Should one unelected bureaucrat have almost dictatorial powers over our personal financial choices?
Most would say that doesn’t sound American, but unfortunately, I’m referring to the Director of the Consumer Financial Protection Bureau. Created in good faith following the financial crisis, CFPB has slowed the economy and hurt job growth through excessive rules.
CFPB’s fatal flaw is a lack of accountability. The agency, which determines your choices for checking accounts, the fees on your mortgage or car loan and what type of credit card offers you can receive, is led by a single director who is accountable to no one. Not even the president can fire the CFPB director, except for an “egregious act.”
With no oversight, CFPB bureaucrats are free to dream up whatever
big government, Washington regulations they want. Meanwhile, these
same CFPB bureaucrats are spending your money on luxury offices and high salaries.
For example, the CFPB spent $200 million on luxury renovations for their leased office space, including a two-story waterfall, a four-story glass staircase and a “timber porch” where bureaucrats can relax while thinking up new rules. The average total compensation for a CFPB bureaucrat is $180,000 per year, and growing at roughly 30 percent annually.
How does this impact you?
Small businesses and entrepreneurs are the lifeblood of our economy, creating over half of all new jobs. However, excessive CFPB regulations have made it more difficult for small businesses to get loans to grow and create well-paying jobs. FDIC data shows small business loans are down 1.5 percent from pre-crisis levels, and commercial loans under $1 million have fallen 14 percent. Local bank leaders tell me they now hire more compliance officers than loan officers, as filling out forms for bureaucrats has become more important than growing the economy. We are losing the community banks that support small business expansion and job growth.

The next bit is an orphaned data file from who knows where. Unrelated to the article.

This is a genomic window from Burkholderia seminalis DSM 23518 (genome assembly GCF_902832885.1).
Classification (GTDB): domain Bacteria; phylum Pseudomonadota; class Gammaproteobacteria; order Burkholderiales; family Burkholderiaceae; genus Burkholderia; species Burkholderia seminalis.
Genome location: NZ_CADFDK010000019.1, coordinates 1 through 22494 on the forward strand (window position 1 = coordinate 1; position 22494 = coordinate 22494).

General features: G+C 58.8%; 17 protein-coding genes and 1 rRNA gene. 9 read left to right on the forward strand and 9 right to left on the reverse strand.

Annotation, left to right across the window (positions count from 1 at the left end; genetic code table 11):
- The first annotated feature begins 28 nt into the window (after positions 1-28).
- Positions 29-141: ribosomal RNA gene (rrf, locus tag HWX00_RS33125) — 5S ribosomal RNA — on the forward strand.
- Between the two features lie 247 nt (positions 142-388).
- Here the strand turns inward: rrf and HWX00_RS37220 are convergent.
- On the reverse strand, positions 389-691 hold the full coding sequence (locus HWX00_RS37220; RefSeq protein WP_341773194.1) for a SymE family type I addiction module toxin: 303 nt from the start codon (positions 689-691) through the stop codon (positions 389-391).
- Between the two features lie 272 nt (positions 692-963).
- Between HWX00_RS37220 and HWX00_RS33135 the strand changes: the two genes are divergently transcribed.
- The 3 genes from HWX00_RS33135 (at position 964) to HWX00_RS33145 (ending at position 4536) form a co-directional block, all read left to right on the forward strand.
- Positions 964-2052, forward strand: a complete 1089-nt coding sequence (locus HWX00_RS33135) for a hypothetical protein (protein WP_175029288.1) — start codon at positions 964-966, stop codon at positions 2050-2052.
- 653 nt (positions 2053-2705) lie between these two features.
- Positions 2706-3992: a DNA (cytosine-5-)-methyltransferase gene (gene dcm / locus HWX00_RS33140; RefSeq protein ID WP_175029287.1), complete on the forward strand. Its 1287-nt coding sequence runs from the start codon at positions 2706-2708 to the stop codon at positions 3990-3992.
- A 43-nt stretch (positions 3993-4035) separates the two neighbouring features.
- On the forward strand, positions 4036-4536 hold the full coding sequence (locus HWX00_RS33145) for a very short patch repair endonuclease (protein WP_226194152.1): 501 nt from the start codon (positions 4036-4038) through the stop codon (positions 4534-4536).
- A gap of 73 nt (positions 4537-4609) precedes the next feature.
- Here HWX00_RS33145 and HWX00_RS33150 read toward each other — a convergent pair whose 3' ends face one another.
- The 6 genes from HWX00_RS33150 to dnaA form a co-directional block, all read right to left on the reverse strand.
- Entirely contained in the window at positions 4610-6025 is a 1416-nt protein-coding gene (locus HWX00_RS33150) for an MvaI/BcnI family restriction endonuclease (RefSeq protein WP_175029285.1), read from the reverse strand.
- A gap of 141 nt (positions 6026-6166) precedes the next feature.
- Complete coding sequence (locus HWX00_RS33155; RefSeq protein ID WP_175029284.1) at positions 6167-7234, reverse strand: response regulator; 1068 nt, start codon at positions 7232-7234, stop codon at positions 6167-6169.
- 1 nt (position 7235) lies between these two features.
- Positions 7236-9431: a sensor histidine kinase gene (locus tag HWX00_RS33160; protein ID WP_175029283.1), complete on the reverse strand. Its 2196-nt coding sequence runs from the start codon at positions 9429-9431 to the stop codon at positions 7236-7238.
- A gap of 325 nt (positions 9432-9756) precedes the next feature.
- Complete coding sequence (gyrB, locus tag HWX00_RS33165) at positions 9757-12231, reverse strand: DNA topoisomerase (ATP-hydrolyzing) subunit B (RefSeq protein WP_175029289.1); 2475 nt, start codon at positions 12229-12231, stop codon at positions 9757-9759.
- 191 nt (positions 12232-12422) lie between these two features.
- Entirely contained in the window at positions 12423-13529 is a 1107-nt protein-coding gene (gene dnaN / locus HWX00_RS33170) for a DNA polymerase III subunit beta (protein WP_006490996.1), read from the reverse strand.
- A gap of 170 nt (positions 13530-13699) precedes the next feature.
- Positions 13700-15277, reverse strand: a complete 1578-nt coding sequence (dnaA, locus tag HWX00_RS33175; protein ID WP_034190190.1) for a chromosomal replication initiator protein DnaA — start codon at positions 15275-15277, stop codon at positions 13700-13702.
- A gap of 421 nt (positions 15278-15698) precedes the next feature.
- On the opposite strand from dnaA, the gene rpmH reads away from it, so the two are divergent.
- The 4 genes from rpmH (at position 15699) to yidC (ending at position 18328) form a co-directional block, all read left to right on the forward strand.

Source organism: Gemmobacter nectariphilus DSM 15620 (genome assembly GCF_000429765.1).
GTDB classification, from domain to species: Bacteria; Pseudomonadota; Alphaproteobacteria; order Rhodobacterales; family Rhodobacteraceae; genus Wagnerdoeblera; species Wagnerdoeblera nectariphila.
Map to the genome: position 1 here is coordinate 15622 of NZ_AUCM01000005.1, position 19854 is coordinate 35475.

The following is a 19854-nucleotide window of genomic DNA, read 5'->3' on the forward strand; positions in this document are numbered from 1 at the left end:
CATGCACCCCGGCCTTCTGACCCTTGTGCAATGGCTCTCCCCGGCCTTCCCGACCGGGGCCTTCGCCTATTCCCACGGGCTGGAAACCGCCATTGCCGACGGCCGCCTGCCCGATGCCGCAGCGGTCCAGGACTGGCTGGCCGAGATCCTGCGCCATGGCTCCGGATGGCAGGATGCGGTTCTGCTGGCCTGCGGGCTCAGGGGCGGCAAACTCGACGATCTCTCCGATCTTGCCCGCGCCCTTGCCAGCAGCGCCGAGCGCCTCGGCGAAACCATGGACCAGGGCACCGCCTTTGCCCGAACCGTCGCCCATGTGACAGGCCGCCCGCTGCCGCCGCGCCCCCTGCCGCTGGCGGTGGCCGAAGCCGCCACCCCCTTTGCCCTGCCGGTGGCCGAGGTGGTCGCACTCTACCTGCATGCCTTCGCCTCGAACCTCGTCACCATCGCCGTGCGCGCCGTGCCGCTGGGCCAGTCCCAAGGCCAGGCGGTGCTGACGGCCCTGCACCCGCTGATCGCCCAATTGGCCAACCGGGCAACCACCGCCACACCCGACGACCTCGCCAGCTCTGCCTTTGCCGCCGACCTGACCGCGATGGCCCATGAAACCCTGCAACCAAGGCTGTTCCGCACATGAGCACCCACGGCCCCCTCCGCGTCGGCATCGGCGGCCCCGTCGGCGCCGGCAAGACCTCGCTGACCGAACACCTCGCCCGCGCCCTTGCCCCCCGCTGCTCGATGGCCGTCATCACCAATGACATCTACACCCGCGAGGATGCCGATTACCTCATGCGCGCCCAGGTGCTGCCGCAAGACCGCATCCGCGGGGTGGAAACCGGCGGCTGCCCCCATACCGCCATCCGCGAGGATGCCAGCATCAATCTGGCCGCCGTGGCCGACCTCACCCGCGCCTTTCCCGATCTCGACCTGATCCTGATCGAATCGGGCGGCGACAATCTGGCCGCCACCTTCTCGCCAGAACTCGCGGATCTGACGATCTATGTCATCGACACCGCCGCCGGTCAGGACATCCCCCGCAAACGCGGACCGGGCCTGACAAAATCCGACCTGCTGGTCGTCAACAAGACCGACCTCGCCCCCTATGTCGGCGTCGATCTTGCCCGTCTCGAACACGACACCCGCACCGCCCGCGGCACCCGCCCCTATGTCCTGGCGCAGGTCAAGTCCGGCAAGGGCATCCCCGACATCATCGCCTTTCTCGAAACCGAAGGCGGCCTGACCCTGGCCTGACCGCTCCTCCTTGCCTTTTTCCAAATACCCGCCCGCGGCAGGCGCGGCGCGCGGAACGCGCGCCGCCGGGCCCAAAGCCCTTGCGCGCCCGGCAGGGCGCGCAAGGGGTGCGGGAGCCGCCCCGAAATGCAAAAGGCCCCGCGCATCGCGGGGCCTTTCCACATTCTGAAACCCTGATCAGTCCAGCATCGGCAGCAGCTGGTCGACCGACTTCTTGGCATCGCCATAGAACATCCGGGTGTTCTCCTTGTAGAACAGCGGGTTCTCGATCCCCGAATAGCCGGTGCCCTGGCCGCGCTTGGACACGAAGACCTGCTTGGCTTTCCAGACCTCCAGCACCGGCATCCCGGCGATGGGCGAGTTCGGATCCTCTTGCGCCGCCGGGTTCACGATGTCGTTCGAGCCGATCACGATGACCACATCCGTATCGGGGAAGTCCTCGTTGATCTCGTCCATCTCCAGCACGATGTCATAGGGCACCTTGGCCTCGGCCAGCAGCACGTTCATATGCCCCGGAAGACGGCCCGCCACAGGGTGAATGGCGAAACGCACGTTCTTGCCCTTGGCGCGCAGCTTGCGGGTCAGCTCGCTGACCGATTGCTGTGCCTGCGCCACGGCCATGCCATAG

The CFPB is also making it harder for consumers to access financial services. Prior to the creation of CFPB, the average monthly account balance needed to qualify for free checking was $250. Now, that requirement has risen to $750, on average. Only two new commercial banks were created in 2016, down from 228 the year before the recession. The number of Americans without a bank account has risen by half a million.
Does this mean we should do away with regulation, or with the CFPB? No. Regulations are necessary for an orderly society and economy, and consumers should be protected. However, when the total economic cost of Washington’s regulations on ordinary Americans and businesses totals $2 trillion per year, we need to restore common sense.
As your Representative on the House Financial Services Committee, I’m working to pass the Financial CHOICE Act, which would create accountability for the CFPB and replace the “financial dictator” with a bipartisan committee. The Financial CHOICE Act would also increase penalties for financial fraud, end Wall Street bailouts and make it easier for small community banks to serve the needs of local customers.
Sadly, the Consumer Financial Protection Bureau has done the most harm to low-income, minority Americans and small businesses. We need to restore common sense to Washington’s regulatory structure, returning power to ordinary Americans, ensuring access to competitive financial services and respecting your right to make free and informed choices.